Vacansoleil: As the newer kid on the WorldTour block, Vacansoleil has invested significantly in GT resources. Unfortunately, their high-profile signing of Ezekiel Mosquera,  the revelation of the 2010 Vuelta a Espana, revealed a complicated doping case that is still unresolved. Their hiring of Ricardo Ricco further dragged their reputation through the mud. Their top team status earned them invitations to all three GTs this season, but they have little to show for it – except for Johnny Hoogerland’s heroic soldiering after his crash in the Tour de France, which earned him legions of fans, and gave a new H to HTFU. Their ProTour license is in jeopardy for 2012. If they want to stay on stable ground, they’ll need stage wins. With no GC contender to speak of, Vacansoleil is expected to launch long stage-hunting sorties with the likes of Stijn Devolder and Wouter Poels. Will they succeed? Luck will play a big role, and given the number of squads and riders with the same idea, it’s all a matter of chance.

Euskaltel: This year’s Vuelta is a very meaningful milestone for the Basque Orange Boys: it is the first time in a very long time that it enters Basque country. The last time such a crossing happened, rock boulders and trees were felled along the route, in protest of Generalissimo Franco’s oppression of the Basques. 

Euskaltel has a squad that has grown significantly in cohesion in the last few years. No longer do we see an implosion of orange as the road tilts upwards; we now see a flotilla of orange at the front, ready to battle on the behalf of their leader instead of on behalf of each of themselves. With Igor Anton eager to make up for last year’s crash while wearing the leader’s jersey, the pressure is on Euskaltel to support him strongly on their home terrain.

Katusha: Has Katusha’s poor performance  been due to bad luck (like Pippo Pozzato’s flat coinciding with that of his team car, for example), or bad performances like botching bike changes in the TTT of the Giro and bringing an invisible all-Russian team to the Tour? Manager Andre Tchmil is prone to public pronouncements of his grand strategies and peer pressure – Tchmil, the man who upon moving to Belgium to specialize in cobbled races decided to first learn French instead of Flemish. It could be that his sense of strategy is as misled as was his understanding of history and culture. Katusha’s had a dismal season.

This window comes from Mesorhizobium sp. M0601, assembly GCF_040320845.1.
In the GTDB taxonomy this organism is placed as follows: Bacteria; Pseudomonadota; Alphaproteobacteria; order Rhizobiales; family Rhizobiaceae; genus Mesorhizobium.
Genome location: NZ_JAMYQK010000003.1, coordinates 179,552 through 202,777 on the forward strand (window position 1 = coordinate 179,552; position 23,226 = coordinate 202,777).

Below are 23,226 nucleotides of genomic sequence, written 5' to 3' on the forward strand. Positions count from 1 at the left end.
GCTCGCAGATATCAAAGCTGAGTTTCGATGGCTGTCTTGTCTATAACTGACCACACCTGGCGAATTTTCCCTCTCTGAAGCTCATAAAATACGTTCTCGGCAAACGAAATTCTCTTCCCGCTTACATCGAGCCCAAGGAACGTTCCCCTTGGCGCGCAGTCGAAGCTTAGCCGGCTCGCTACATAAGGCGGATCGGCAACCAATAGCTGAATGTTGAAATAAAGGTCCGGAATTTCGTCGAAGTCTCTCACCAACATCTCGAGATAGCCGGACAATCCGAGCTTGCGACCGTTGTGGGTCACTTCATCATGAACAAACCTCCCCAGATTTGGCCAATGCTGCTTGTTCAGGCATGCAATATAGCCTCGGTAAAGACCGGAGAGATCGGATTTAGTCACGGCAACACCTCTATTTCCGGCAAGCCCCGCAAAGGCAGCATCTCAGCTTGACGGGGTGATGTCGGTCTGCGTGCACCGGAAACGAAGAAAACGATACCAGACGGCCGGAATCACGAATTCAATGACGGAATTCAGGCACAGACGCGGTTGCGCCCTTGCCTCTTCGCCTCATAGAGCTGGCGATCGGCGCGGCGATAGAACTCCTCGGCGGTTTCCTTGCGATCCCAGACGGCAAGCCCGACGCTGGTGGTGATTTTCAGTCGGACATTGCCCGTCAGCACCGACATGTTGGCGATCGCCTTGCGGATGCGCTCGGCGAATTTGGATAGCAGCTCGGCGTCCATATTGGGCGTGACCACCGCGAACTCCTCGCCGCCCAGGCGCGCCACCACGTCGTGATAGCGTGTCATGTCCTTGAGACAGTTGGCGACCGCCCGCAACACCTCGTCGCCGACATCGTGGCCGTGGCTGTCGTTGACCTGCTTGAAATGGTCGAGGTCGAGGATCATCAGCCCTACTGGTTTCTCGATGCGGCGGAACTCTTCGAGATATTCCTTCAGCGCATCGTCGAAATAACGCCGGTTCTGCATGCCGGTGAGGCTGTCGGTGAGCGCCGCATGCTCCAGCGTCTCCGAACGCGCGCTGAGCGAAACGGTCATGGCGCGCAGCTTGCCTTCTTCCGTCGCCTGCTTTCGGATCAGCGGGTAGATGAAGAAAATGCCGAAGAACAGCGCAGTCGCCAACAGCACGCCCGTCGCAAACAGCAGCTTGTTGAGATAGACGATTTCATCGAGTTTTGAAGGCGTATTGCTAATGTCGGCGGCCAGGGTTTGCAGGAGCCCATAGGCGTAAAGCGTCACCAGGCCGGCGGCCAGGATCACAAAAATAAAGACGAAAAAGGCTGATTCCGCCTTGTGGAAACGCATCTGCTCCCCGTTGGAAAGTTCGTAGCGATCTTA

For the Vuelta, the team is bringing Joachim Rodriguez, who put in a blistering performance in last year’s edition only to lose minutes in the ITT. Before his 5th place in this year’s Giro, Rodriguez was perhaps the most luckless contender in this season’s spring classics. His blistering uphill attack was matched only by a superhuman Philippe Gilbert, and Rodriguez had to settle for second at Amstel Gold and La Fleche Wallone. He arrives at the Vuelta after winning the Vuelta a Burgos. However, we have seen little improvement in his ITT skills so it remains a mystery how he will do.

 What do you think? Who else are on the hot seat and how do you think they will do? Should RadioShack and QuickStep have made the list, too? 

About Julius

Educated by Dutch and Belgian priests halfway around the world from the cobbled classics that he loves, Julius' aspiration is to someday earn Belgian citizenship.